Tuesday, October 07, 2008


I got a call from American Express this morning at work. They were suspicious of three transactions on my credit card. Here’s why. . .

They had sent a new credit card to me recently - - you know, one with an updated expiration date. Apparently, I never got it.

But someone else did.


This person had somehow activated a PIN number on this card and took out a hundred dollar cash withdrawal from an ATM machine. They tried it again and were blocked from doing so.

Then, they filled up their gas tank. Twice.

I knew these weren’t my transactions because I ONLY use my American Express card for car rentals (It comes with car rental insurance).

The nice woman at American Express wanted to send a replacement card to me and needed my social security number for security purposes.

“I’m not comfortable giving out that information on a call that I didn’t initiate,” said I.

She understood. Actually, she thought that was pretty smart of me.

I called them back, cancelled the account and they’re sending the necessary papers for me to sign, gave documentation to me to file a police report, etc. Of course, I’m not responsible for these charges. I never even received this card, nor did I activate it.

I had other questions. What personal information did this person need in order to activate the card and assign a PIN ? Apparently, they had my social security number.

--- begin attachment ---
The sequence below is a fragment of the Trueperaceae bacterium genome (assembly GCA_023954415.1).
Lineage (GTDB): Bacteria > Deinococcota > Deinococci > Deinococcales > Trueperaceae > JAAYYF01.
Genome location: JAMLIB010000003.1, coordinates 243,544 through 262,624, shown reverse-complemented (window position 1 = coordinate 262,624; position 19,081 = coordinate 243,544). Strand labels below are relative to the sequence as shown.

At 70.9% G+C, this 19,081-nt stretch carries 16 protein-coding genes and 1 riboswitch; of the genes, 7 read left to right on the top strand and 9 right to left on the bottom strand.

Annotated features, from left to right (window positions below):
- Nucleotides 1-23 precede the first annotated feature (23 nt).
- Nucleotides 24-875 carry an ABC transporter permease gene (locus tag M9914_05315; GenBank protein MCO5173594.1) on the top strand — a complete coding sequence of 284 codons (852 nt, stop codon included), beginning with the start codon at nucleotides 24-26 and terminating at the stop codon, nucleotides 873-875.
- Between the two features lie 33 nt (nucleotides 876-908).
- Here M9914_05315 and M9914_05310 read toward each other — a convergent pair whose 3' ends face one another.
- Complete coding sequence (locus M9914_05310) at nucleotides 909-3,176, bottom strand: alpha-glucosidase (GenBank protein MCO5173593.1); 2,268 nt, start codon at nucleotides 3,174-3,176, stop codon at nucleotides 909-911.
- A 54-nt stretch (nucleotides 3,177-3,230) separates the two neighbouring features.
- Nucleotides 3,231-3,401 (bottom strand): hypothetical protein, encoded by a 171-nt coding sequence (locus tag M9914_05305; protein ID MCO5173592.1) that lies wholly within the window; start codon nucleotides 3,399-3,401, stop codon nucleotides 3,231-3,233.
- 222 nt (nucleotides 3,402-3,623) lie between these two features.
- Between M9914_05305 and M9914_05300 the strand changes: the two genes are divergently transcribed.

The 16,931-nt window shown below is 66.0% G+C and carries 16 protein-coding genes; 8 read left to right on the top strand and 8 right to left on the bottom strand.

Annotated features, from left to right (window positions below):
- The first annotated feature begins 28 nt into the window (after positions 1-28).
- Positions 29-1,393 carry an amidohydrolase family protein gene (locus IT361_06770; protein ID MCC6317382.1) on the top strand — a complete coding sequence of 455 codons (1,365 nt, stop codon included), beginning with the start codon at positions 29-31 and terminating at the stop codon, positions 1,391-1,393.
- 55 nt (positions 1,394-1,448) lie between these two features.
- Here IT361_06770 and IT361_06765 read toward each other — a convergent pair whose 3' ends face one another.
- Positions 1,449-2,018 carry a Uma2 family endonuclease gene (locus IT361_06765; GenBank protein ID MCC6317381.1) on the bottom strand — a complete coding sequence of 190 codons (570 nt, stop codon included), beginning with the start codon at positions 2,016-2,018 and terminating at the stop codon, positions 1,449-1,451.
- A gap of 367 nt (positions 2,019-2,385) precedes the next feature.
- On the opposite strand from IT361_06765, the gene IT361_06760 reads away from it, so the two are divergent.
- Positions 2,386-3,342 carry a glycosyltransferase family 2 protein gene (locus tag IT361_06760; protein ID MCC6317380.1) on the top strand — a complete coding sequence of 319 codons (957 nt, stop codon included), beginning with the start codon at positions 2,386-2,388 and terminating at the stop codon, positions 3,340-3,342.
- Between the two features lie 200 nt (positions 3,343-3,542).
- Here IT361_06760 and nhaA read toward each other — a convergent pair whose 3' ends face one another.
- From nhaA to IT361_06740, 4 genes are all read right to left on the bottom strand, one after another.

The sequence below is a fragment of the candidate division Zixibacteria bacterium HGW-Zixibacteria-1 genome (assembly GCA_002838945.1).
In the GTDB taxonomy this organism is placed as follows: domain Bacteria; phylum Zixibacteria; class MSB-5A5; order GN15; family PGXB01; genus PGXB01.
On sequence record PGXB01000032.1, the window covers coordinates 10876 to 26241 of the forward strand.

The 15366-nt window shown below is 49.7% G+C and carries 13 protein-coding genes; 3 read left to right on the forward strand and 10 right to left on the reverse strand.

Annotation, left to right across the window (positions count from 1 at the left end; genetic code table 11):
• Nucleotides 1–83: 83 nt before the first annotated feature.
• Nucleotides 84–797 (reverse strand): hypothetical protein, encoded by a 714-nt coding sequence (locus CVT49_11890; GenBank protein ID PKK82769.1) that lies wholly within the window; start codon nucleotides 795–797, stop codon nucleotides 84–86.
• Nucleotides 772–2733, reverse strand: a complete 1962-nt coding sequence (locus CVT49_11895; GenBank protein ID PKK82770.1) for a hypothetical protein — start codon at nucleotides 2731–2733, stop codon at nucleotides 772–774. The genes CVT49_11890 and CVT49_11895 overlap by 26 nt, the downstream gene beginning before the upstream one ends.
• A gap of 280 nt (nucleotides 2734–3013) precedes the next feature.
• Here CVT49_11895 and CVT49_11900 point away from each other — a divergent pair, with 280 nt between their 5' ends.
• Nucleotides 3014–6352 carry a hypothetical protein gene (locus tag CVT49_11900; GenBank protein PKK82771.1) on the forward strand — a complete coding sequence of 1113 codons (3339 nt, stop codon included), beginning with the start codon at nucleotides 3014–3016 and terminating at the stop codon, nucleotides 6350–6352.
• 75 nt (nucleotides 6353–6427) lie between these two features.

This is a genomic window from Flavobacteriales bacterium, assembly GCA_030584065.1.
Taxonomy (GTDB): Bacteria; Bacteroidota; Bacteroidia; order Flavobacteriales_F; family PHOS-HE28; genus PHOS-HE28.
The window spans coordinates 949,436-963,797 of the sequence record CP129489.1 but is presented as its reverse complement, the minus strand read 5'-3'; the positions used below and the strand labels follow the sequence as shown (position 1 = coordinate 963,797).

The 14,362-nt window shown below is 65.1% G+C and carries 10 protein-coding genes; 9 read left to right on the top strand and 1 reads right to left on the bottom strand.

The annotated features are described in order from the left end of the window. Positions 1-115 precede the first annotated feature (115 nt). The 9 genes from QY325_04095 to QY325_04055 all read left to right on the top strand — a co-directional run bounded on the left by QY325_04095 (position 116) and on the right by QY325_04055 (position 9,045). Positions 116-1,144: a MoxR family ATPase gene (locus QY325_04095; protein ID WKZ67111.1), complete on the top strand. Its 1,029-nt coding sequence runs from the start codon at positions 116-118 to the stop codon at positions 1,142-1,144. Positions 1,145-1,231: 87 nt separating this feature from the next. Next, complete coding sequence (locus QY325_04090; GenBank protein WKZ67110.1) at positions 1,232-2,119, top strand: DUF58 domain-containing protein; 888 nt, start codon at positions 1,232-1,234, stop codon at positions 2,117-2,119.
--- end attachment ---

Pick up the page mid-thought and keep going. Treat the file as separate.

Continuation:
I filed a police report and relayed that info back to AmEx fraud dept. I also put a protection alert thingy on my social security number.

I have an idea how this happened.

Next to the mailboxes in my apartment building, there's a big recepticle for paper recycling. I get so much junk mail that I'm pretty haphazard about tossing everything in there. That container would be a gold mine for any maintenance worker wanting stuff like this.

More than likely, I tossed the new credit card in there.

But still, just knowing someone did this. . .


Here’s a lesson for you folks. . .

Don’t ever think this stuff can’t happen to you. Keep a close eye on your bank accounts. Online banking enables you to monitor it. Every day if you need to.

And also, don’t give out any personal information unless you initiate the call.

And be very careful about shredding your mail, especially credit card offers and any other items with identifying information.

I feel dirty and violated.

Okay, I'm going in for a Silkwood scrubdown now.


At 10:59 PM , Blogger Miss Healthypants said...

Dude, that sucks!!

John's & my credit card number was stolen once, so I know what you're going through.

Good for you for taking all the smart steps to fix this situation! :)

At 1:27 AM , Blogger Iwanski said...

I don't think they need any info excpet the number on the card to activate it. Dangerous game. There's another couple hundred onto the bailout package.

At 10:44 PM , Blogger Barb said...

Wow... glad you caught it fast. Man, Silkwood. Hadn't thought of that movie in years. Meryl Streep and Cher. Doesn't get much better than that!


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